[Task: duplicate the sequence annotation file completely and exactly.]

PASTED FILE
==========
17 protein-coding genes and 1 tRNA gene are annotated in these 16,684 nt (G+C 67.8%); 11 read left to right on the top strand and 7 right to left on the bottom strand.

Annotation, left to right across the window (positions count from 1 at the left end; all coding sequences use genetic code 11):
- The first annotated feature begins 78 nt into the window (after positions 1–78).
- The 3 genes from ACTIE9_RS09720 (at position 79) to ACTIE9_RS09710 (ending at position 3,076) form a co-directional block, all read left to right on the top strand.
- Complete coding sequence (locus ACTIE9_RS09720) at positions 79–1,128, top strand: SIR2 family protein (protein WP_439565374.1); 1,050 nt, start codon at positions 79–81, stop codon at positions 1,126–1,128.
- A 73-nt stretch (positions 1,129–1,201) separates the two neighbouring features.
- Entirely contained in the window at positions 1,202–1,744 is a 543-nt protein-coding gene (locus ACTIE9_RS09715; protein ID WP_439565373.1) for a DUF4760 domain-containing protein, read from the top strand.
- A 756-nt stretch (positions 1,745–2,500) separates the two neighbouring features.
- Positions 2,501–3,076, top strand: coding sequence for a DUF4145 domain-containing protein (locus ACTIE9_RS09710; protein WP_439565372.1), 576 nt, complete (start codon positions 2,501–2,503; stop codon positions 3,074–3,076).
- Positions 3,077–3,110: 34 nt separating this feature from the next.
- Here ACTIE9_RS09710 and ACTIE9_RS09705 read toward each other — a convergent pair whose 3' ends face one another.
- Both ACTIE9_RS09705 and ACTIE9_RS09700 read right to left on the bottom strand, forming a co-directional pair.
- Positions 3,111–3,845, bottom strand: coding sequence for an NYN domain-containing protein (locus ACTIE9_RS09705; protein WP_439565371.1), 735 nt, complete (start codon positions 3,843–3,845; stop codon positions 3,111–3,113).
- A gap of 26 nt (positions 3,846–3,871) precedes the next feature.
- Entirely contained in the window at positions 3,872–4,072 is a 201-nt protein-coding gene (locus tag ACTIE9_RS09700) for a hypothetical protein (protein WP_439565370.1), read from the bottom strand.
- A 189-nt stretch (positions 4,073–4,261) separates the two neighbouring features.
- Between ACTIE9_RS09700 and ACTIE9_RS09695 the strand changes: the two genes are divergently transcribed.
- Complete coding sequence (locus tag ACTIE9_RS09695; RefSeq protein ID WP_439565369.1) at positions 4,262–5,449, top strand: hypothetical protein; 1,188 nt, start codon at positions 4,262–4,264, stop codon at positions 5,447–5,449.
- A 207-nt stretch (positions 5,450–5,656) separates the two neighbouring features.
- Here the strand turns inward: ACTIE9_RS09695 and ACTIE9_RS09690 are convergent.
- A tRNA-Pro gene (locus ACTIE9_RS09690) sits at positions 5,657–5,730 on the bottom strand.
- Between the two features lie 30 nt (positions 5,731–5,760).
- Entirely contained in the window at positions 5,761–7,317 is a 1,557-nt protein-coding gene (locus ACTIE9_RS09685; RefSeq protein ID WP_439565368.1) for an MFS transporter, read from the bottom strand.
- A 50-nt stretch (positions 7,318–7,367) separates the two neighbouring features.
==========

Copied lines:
17 protein-coding genes and 1 tRNA gene are annotated in these 16,684 nt (G+C 67.8%); 11 read left to right on the top strand and 7 right to left on the bottom strand.

Annotation, left to right across the window (positions count from 1 at the left end; all coding sequences use genetic code 11):
- The first annotated feature begins 78 nt into the window (after positions 1–78).
- The 3 genes from ACTIE9_RS09720 (at position 79) to ACTIE9_RS09710 (ending at position 3,076) form a co-directional block, all read left to right on the top strand.
- Complete coding sequence (locus ACTIE9_RS09720) at positions 79–1,128, top strand: SIR2 family protein (protein WP_439565374.1); 1,050 nt, start codon at positions 79–81, stop codon at positions 1,126–1,128.
- A 73-nt stretch (positions 1,129–1,201) separates the two neighbouring features.
- Entirely contained in the window at positions 1,202–1,744 is a 543-nt protein-coding gene (locus ACTIE9_RS09715; protein ID WP_439565373.1) for a DUF4760 domain-containing protein, read from the top strand.
- A 756-nt stretch (positions 1,745–2,500) separates the two neighbouring features.
- Positions 2,501–3,076, top strand: coding sequence for a DUF4145 domain-containing protein (locus ACTIE9_RS09710; protein WP_439565372.1), 576 nt, complete (start codon positions 2,501–2,503; stop codon positions 3,074–3,076).
- Positions 3,077–3,110: 34 nt separating this feature from the next.
- Here ACTIE9_RS09710 and ACTIE9_RS09705 read toward each other — a convergent pair whose 3' ends face one another.
- Both ACTIE9_RS09705 and ACTIE9_RS09700 read right to left on the bottom strand, forming a co-directional pair.
- Positions 3,111–3,845, bottom strand: coding sequence for an NYN domain-containing protein (locus ACTIE9_RS09705; protein WP_439565371.1), 735 nt, complete (start codon positions 3,843–3,845; stop codon positions 3,111–3,113).
- A gap of 26 nt (positions 3,846–3,871) precedes the next feature.
- Entirely contained in the window at positions 3,872–4,072 is a 201-nt protein-coding gene (locus tag ACTIE9_RS09700) for a hypothetical protein (protein WP_439565370.1), read from the bottom strand.
- A 189-nt stretch (positions 4,073–4,261) separates the two neighbouring features.
- Between ACTIE9_RS09700 and ACTIE9_RS09695 the strand changes: the two genes are divergently transcribed.
- Complete coding sequence (locus tag ACTIE9_RS09695; RefSeq protein ID WP_439565369.1) at positions 4,262–5,449, top strand: hypothetical protein; 1,188 nt, start codon at positions 4,262–4,264, stop codon at positions 5,447–5,449.
- A 207-nt stretch (positions 5,450–5,656) separates the two neighbouring features.
- Here the strand turns inward: ACTIE9_RS09695 and ACTIE9_RS09690 are convergent.
- A tRNA-Pro gene (locus ACTIE9_RS09690) sits at positions 5,657–5,730 on the bottom strand.
- Between the two features lie 30 nt (positions 5,731–5,760).
- Entirely contained in the window at positions 5,761–7,317 is a 1,557-nt protein-coding gene (locus ACTIE9_RS09685; RefSeq protein ID WP_439565368.1) for an MFS transporter, read from the bottom strand.
- A 50-nt stretch (positions 7,318–7,367) separates the two neighbouring features.